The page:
Venture Capital – does it still work?
Previously, venture capital as an asset class has been critically discussed by Jochen and Alex in their respective blogs excitingcommerce.de and kassenzone.de.
In his last blog Alex already hinted that I am working on a more detailed analysis of the subject. Why do I find this interesting? Well, after having worked in the PE and VC industry I always wondered how it would feel to change sides – become an entrepreneur and learn the nuts and bolts of daily operational challenges. It has been very interesting and I am tempted to claim that “professional” VCs who have been in banking or consulting all their lives and therefore represent the favorite MBA trained elite that joins VC/PE firms on a junior level – know next to nothing except how to draw pretty slides, talk in “investor” slang at fancy conferences and run after hypes like a crazy bunch of headless chickens. This is clearly an exaggerated view but overall the question remains if venture capital is an asset class with a future. The question is, if the more experienced senior staff has the ability to find deals and make investments that are profitable. In addition, I am wondering if only a select few sometime “get lucky” or if this is a sustainable industry with a risk/reward ration that should be attractive to investors.
In addition, Germany has seen a significant increase in venture capital through the Berlin “hype”. Now, with the entire industry under fire it becomes extremely interesting to see how the industry is going to develop. Even more importantly I am certain that these new analysis will have an impact on the rapidly developing European start-up environment.
Based on a range of studies it has become clear that the venture capital industry in general simply sucks at being investors and even more importantly sucks as an investment vehicle for their Limited Partners (“LPs”). Returns of venture capital as an asset class are simply not sufficient to continuously attract new capital.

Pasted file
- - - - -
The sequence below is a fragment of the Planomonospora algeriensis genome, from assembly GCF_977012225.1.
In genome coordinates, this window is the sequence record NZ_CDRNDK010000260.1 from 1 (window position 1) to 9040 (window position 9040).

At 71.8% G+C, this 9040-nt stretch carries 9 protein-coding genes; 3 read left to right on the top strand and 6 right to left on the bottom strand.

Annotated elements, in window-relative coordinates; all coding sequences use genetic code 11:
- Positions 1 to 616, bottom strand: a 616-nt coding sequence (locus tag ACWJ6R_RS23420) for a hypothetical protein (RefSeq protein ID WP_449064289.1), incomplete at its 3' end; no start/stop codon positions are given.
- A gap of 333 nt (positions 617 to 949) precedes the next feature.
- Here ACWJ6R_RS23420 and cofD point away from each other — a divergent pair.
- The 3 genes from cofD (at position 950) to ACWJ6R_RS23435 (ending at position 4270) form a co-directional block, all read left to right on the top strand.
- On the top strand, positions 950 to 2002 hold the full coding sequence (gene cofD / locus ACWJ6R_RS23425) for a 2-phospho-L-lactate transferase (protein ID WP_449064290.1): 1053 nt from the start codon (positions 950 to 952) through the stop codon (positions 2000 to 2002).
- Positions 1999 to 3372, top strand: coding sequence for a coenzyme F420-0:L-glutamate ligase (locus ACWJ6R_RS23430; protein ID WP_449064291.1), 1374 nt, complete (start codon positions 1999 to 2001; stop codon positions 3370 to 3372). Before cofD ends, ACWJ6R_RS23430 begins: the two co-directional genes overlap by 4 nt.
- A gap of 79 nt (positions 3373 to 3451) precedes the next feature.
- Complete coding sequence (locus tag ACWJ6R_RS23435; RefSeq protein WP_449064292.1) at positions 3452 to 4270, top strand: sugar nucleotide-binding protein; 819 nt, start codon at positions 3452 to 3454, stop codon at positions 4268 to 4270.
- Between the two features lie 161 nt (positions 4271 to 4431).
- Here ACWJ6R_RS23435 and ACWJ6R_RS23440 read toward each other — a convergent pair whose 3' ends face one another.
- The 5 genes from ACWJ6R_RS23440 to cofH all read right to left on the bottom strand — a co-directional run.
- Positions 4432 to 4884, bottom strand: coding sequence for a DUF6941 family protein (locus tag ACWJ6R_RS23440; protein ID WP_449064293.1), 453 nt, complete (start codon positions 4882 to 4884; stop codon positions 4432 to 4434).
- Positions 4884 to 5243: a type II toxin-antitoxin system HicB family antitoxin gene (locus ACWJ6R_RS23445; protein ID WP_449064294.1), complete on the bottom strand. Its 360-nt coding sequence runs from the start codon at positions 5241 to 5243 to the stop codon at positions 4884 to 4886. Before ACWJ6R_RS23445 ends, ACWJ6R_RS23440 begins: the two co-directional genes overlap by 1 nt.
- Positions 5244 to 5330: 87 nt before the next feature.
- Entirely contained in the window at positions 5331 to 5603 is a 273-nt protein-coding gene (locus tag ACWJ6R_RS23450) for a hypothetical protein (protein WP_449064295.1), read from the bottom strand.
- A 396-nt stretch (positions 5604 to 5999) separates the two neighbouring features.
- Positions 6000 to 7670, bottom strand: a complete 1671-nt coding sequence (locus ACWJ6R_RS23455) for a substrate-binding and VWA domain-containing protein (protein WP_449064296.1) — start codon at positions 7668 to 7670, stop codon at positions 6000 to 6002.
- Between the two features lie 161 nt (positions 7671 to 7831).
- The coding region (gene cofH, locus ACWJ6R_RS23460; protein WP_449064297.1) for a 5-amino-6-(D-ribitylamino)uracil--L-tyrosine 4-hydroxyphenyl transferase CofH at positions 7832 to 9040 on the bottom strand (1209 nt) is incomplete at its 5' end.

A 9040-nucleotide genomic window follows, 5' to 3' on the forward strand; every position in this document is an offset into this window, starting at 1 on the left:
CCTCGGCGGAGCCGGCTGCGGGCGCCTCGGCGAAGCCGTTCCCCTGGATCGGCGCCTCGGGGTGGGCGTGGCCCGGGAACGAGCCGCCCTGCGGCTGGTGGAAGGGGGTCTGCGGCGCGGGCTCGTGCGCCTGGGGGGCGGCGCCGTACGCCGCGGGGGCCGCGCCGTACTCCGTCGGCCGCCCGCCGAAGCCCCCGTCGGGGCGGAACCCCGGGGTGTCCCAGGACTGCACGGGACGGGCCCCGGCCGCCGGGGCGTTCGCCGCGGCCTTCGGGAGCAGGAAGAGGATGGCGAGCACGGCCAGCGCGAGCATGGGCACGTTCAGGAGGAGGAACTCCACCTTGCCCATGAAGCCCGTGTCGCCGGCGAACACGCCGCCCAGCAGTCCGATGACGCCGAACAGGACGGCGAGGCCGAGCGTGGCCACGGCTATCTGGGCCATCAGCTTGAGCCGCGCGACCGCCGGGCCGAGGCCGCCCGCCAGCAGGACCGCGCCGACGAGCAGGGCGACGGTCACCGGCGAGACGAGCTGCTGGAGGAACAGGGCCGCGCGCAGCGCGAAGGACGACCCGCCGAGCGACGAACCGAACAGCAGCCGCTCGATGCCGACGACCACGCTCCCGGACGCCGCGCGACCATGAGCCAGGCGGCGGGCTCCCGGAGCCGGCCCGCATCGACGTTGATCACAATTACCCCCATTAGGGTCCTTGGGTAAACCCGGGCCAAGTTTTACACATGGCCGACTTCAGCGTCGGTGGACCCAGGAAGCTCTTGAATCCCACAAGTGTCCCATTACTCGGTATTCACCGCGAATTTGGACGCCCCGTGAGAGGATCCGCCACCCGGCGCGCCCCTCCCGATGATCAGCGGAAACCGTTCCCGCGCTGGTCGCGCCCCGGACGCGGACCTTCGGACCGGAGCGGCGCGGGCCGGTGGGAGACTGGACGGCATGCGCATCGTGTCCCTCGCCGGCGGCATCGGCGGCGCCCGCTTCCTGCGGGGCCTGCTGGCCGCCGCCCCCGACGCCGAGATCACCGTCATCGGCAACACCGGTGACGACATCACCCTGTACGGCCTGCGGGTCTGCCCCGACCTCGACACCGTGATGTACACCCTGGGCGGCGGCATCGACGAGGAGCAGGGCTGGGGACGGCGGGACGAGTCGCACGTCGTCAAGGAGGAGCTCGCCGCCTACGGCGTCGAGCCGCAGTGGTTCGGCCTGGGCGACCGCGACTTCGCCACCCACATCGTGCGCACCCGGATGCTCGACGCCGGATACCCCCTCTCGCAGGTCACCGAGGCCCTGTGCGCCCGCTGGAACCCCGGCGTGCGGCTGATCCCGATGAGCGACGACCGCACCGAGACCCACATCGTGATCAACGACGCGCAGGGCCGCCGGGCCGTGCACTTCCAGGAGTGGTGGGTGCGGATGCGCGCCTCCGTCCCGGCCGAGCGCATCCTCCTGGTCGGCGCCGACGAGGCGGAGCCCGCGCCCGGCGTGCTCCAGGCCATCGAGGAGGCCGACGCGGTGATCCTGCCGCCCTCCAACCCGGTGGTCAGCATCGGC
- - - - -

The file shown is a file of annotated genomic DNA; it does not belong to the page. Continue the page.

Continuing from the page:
How bad are returns?
The Kauffman Foundation, a highly reputable Limited Partner in many venture capital firms, has published the following facts based on their significant, long-standing venture capital investment history.
“Only twenty of 100 venture funds generated returns that beat a public-market equivalent by more than 3 percent annually, and half of those began investing prior to 1995.
The majority of funds—sixty-two out of 100—failed to exceed returns available from the public markets, after fees and carry were paid.
There is not consistent evidence of a J-curve in venture investing since 1997; the typical Kauffman Foundation venture fund reported peak internal rates of return (IRRs) and investment multiples early in a fund’s life (while still in the typical sixty-month investment period), followed by serial fundraising in month twenty-seven.
Only four of thirty venture capital funds with committed capital of more than $400 million delivered returns better than those available from a publicly traded small cap common stock index.